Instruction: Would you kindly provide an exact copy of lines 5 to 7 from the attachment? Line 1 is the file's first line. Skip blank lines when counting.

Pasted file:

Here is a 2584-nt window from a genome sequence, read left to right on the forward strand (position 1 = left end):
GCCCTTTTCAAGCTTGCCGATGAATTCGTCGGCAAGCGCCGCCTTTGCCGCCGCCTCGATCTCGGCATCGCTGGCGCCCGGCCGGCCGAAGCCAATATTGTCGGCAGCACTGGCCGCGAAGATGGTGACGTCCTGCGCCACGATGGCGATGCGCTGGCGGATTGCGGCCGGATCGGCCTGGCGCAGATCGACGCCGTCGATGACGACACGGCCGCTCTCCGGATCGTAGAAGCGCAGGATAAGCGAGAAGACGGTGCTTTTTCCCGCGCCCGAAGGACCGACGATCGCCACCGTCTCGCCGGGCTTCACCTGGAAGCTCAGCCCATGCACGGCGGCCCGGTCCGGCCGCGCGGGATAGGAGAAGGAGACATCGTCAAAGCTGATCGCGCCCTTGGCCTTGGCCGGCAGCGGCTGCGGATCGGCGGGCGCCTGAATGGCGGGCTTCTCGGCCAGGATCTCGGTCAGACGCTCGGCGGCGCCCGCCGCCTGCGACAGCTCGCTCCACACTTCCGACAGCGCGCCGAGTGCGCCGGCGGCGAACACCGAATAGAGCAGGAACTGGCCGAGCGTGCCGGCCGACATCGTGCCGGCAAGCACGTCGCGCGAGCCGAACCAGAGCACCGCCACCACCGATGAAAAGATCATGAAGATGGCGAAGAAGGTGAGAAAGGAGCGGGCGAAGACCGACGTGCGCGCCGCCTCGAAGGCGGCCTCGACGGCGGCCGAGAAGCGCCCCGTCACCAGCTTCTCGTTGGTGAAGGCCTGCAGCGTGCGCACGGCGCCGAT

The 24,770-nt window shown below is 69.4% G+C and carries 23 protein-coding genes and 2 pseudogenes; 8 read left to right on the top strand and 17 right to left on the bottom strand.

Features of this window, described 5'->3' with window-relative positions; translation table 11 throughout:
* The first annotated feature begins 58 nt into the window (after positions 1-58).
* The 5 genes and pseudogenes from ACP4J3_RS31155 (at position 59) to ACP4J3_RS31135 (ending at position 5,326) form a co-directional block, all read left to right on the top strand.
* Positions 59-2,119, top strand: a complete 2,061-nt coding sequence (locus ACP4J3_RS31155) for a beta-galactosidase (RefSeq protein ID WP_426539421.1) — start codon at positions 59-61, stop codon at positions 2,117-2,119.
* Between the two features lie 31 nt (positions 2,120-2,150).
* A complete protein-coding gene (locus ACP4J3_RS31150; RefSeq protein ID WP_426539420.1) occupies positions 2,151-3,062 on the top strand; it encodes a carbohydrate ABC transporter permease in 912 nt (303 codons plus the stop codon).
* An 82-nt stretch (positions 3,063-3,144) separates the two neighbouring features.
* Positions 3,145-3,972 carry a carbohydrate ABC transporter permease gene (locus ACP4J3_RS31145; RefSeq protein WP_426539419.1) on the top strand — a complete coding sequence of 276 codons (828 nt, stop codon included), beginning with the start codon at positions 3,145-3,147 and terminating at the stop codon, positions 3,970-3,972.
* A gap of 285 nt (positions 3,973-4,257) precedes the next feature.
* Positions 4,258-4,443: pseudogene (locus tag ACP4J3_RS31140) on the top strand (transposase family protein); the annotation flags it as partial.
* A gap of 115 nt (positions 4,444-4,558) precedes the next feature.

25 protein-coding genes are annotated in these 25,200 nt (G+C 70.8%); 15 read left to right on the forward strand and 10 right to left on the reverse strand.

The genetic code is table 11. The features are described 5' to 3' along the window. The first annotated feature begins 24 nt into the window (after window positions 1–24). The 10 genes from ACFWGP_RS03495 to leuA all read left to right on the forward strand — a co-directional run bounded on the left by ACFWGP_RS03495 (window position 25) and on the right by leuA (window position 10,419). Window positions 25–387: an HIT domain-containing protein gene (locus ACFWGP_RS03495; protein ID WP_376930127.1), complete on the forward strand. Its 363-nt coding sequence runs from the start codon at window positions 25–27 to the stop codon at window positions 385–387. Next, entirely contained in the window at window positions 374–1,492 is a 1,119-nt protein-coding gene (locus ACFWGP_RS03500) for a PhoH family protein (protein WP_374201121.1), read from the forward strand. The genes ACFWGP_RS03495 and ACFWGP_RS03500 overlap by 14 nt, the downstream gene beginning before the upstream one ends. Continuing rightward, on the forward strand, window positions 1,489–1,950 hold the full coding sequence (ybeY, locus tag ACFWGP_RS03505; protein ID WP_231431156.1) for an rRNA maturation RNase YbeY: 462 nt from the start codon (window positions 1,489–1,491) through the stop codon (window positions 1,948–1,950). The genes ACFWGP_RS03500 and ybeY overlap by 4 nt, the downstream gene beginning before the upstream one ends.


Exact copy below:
* The first annotated feature begins 58 nt into the window (after positions 1-58).
* The 5 genes and pseudogenes from ACP4J3_RS31155 (at position 59) to ACP4J3_RS31135 (ending at position 5,326) form a co-directional block, all read left to right on the top strand.
* Positions 59-2,119, top strand: a complete 2,061-nt coding sequence (locus ACP4J3_RS31155) for a beta-galactosidase (RefSeq protein ID WP_426539421.1) — start codon at positions 59-61, stop codon at positions 2,117-2,119.